Jul 102014

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Star Wars Episode 2 – Padmé’s Wedding Gown


Padmé’s wedding gown from Star Wars Episode 1 is a carefully arranged insanity of antique lace, cording embroidery, pearls, tulle and taffeta.
My motivation to make it is not that I am planning to get married. In fact, that will never happen. The only person I would ever want to marry hates me; and I practically just live from year to year for the one day of that year when we call each other.

No, wanting to get married was not my motivation; and anyways, my own wedding dress would look different (namely: Elizabethan versus Edwardian style; also, blue instead of white).
However, I found the hunt for accurate materials to create a faithful reproduction of Padmé’s wedding gown challenging – all in all, that hunt took two years.
Yes, you read that right – two years.
I could have probably managed to find the materials in less than three months, but that would have cost more than a used car; I’m not kidding you on that matter. You know the rule – buy quick, buy cheap, buy quality; you usually just get just two of those three.
I opted for cheap and quality, and therefore had to sacrifice time. Note that „cheap“, in this case, still means more than US-$1,000 for the materials. However, shelling that money out over a timespan of over two years was easier than having to shell it out all at once.

Let me start by discussing….

The Materials

The gown uses quite a few different materials and also various lace types.



The veil, as can be clearly seen in the picture above, is bordered by Maltese lace. Maltese lace originates from Malta, an Italian island, and is (very!) easily identifiable by the Maltese crosses which are worked into the lace design.
The veil is also covered with what looks like spirals of pearl drops on stems – those are actually artificial flower stamens. They were, historically, made by dipping thin, paper-wrapped wires into wax.
There are also Edwardian Wax flowers scattered all over the cap that covers the head, which, too, are traditionally made from wax (and also came on paper-wrapped wires).

Here are my findings for the wax drop stamens and flowers:


And yes, those are REAL, antique (c. 1900-1920) wax flowers and stamens. Particularly the flowers, of which I only have 90 (which is barely enough for the veil cap!), did cost a fortune; and sewing them onto the cap prevents me from ever having the possibility to actually wash the veil. Still, they are the one and only true way of imitating Padmé’s veil because they ARE the „real thing“.


The gown

The original gown apparently uses the lace that was cut from a 100 years old bedspread. The lace is a tape lace; I am not quite sure about the type, which could be Brussels lace, Battenburg lace or Vologda lace. Generally, though, it has to be said that those types of lace are extremely similar, and basically the only real difference is that they originate from different countries.

Let’s quickly clarify terminology – I will call the entire ensemble the „gown“, which consists of a dress (which is either a corsage (strapless) or spaghetti strap dress) and a coat, which goes over the dress.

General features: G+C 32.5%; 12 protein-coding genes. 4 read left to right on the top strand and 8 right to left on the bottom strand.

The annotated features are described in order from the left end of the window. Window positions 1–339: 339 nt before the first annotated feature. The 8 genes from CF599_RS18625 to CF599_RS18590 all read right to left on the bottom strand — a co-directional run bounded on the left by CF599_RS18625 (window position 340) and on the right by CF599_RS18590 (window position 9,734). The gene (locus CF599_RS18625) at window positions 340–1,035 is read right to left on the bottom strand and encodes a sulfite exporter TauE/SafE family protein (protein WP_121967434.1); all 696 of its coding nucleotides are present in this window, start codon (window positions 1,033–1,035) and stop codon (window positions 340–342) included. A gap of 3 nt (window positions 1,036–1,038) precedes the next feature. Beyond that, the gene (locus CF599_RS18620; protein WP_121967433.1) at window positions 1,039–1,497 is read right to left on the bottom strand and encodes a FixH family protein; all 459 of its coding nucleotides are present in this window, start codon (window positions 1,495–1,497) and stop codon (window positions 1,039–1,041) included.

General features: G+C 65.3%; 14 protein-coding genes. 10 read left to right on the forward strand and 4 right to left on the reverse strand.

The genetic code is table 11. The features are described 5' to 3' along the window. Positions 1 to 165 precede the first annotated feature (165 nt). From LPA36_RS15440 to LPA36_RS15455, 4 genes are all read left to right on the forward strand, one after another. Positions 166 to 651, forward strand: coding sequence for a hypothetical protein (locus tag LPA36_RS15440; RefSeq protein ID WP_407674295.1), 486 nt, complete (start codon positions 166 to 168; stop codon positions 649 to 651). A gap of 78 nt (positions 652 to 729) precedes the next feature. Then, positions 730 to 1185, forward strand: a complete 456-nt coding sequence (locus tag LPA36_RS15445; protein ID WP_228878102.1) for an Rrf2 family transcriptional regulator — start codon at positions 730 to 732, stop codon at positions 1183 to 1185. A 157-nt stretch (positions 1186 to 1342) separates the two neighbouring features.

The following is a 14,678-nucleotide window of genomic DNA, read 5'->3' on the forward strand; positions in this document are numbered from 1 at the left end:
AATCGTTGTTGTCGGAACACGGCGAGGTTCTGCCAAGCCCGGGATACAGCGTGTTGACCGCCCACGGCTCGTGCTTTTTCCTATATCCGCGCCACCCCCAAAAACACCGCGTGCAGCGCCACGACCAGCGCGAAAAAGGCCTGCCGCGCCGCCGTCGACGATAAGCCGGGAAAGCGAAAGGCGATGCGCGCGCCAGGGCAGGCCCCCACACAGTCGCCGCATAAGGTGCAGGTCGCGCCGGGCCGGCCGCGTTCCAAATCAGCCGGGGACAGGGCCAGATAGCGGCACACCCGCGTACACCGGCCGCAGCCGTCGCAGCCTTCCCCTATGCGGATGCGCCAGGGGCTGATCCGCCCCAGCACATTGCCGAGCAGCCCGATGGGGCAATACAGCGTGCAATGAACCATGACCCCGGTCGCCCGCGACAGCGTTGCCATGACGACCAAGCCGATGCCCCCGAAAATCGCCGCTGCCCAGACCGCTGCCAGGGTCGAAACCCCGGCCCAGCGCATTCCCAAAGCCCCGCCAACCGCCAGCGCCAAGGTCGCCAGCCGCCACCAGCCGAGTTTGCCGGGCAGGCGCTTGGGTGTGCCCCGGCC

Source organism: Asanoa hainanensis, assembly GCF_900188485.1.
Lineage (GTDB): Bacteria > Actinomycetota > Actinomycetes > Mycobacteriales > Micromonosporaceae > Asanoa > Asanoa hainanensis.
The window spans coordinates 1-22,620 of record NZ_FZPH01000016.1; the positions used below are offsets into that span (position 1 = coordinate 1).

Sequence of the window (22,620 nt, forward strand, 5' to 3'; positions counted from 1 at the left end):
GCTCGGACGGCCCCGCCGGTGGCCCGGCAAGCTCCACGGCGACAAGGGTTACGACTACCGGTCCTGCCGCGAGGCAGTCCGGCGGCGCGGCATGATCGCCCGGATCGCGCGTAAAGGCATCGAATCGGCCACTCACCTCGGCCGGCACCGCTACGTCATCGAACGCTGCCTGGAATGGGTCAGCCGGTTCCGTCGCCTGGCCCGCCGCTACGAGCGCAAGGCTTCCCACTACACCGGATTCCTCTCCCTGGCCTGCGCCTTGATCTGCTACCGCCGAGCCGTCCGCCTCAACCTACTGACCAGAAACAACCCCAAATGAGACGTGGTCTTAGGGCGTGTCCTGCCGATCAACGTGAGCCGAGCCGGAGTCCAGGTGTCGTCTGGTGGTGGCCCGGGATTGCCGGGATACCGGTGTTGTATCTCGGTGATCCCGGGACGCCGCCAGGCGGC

For the „symbols“ on the front of the dress (which are also on the back of the coat) I found these Battenburg lace appliqués:


While they are not exactly like the original symbols, they are rather similar in shape and particularly in size. Also, adding the cording embroideries around them (which have also been added around the symbols on the original gown) will make them look even more similar; so I am rather pleased with them.

Then there’s the side trim on the coat which is worn over the dress. That one was tricky, and it took me quire a bit of time to find something that would work.
In the end, I found this pretty curtain:

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which basically consists of three rows of Brussels lace trim, which have been sewn to a handmade linen net. The wider area of lace at the center bottom is really just the very same lace that can be seen at the bottom; just that the zigzag edges have been sewn together facing each other.

Here’s my digital plan for cutting the curtain lace apart to achieve something that will closely resemble the trim on Padmé’s gown. „Digital“ means that this photo is photoshopped. I did not dare to cut into the lace before I exactly knew where and how I had to cut, and I found it safer to find a working cutting layout on the computer before actually cutting into the precious lace.

LaceLayoutPreview1: Netting and yardage of trim cut from the curtain (with ruler so I could work proportionally to the original gown for my own height);
2: One single symbol digitally cut from the yardage trim;
3: original gown’s trim with ruler (again, for proportional purposes!);
4: What I am planning to create from the cut symbols and the linen netting.

As you can see, by cutting the curtain up and reassembling the lace pieces, I can achieve something that VERY closely resembles the trim we see on Padmé’s gown.
I am aware that this is not EXACTLY the same lace pattern; but it’s close enough – and also, it’s exactly the same TYPE of lace. Plus, as a friend of mine said, it’s antique lace, just like on the original gown; making the reproduction even more of an heirloom piece.

Starting the cording on the center front piece of the underdress.

Center front piece cording finished with Battenburg appliqués (left) compared to the original gown (right).
The tulle to which I am stitching down the cording is incredibly fine and thin. That’s why you barely see it in this picture, where it is draped over a red dress.





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